A room without a view

by Jim Caryl

The view from my window at work is an uninspiring one. It is a view replete with the type of dreary, grey, office blocks that bruise the sky, so commonly left to us as a legacy of unthoughtful, low-cost, late 60’s commissioning of infrastructure. There are currently three new blocks rising steadily in my view, all of which are sterile, grey monoliths. In some parts of Leeds they have at least clad the new builds with variations of pastel colours, a necessary, if somewhat retarded, means of tidying up such Luddite architectural designs.

It’s not as if they were incapable of interesting “block” design in the 60’s, take for example Habitat ’67 in Montreal, built to house delegates of the 1967 Expo. It’s a chaotic mass of concrete, but is at least visually interesting.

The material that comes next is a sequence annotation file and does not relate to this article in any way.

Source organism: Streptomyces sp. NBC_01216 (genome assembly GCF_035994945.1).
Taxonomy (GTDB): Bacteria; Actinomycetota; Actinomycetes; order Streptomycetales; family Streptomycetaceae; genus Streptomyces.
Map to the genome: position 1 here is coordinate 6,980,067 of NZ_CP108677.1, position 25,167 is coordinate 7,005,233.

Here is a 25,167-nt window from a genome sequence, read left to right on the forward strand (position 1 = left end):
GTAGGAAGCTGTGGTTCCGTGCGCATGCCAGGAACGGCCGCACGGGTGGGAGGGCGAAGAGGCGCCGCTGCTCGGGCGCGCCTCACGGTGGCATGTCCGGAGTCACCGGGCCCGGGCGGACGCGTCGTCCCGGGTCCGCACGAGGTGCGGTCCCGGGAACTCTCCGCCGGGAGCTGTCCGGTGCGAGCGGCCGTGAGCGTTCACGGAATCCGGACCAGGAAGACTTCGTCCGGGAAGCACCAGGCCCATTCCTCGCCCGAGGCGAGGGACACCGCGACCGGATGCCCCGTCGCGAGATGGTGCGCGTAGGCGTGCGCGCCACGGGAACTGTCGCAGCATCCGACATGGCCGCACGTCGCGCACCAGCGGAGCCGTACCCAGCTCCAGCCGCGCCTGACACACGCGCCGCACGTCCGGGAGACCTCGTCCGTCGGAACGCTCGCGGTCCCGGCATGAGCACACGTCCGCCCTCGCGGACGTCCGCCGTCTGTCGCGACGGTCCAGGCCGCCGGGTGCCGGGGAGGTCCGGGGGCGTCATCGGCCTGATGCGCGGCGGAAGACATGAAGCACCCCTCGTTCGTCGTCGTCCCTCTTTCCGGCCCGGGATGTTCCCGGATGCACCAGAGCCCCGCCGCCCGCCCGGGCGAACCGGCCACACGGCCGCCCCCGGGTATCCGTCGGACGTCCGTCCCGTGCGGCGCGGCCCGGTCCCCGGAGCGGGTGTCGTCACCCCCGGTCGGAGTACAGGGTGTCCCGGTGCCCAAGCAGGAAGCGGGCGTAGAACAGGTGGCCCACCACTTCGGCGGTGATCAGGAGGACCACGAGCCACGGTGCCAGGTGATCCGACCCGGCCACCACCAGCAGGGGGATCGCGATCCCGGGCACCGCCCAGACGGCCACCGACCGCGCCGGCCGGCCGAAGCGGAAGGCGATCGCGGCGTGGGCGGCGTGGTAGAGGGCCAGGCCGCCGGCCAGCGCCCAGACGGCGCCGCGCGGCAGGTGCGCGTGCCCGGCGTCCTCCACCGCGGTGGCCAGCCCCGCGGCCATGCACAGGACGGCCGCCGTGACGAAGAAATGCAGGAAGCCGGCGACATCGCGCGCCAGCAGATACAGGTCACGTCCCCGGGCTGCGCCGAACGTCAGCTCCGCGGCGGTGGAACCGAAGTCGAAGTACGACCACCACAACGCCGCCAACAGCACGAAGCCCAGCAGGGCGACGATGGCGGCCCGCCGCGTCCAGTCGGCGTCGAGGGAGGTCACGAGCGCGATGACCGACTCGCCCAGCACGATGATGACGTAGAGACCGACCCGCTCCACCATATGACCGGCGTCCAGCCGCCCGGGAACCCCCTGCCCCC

I can only imagine that the architects responsible are either having their arms bent behind their backs by local government zoning laws, or are the pusillanimous retards of the profession, incapable of drawing anything other than straight lines, and covering up for their lack of design prowess by cladding their buildings in shaded glass or coloured panels.

Just once I would like to see a truly inspiring building go up, something along the lines of Hundertwasser or Goudi.

I live in hope, but at the very least, the lack of view keeps me looking inwards for inspiration, and not outwards.

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